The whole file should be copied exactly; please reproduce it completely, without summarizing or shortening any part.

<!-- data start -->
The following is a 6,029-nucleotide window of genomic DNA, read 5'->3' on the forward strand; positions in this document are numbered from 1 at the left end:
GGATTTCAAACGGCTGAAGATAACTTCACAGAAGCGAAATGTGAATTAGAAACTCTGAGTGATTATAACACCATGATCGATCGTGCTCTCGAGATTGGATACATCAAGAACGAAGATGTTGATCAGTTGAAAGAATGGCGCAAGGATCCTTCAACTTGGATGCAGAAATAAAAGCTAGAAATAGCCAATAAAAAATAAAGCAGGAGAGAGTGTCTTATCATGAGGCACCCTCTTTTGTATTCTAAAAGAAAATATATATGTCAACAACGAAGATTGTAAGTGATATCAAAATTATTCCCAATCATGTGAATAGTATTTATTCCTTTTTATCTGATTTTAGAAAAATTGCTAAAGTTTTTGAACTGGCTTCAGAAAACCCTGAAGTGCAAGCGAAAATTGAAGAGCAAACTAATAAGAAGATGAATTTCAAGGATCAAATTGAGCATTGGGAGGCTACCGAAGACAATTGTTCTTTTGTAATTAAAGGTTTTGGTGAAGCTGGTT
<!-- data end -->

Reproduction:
The following is a 6,029-nucleotide window of genomic DNA, read 5'->3' on the forward strand; positions in this document are numbered from 1 at the left end:
GGATTTCAAACGGCTGAAGATAACTTCACAGAAGCGAAATGTGAATTAGAAACTCTGAGTGATTATAACACCATGATCGATCGTGCTCTCGAGATTGGATACATCAAGAACGAAGATGTTGATCAGTTGAAAGAATGGCGCAAGGATCCTTCAACTTGGATGCAGAAATAAAAGCTAGAAATAGCCAATAAAAAATAAAGCAGGAGAGAGTGTCTTATCATGAGGCACCCTCTTTTGTATTCTAAAAGAAAATATATATGTCAACAACGAAGATTGTAAGTGATATCAAAATTATTCCCAATCATGTGAATAGTATTTATTCCTTTTTATCTGATTTTAGAAAAATTGCTAAAGTTTTTGAACTGGCTTCAGAAAACCCTGAAGTGCAAGCGAAAATTGAAGAGCAAACTAATAAGAAGATGAATTTCAAGGATCAAATTGAGCATTGGGAGGCTACCGAAGACAATTGTTCTTTTGTAATTAAAGGTTTTGGTGAAGCTGGTT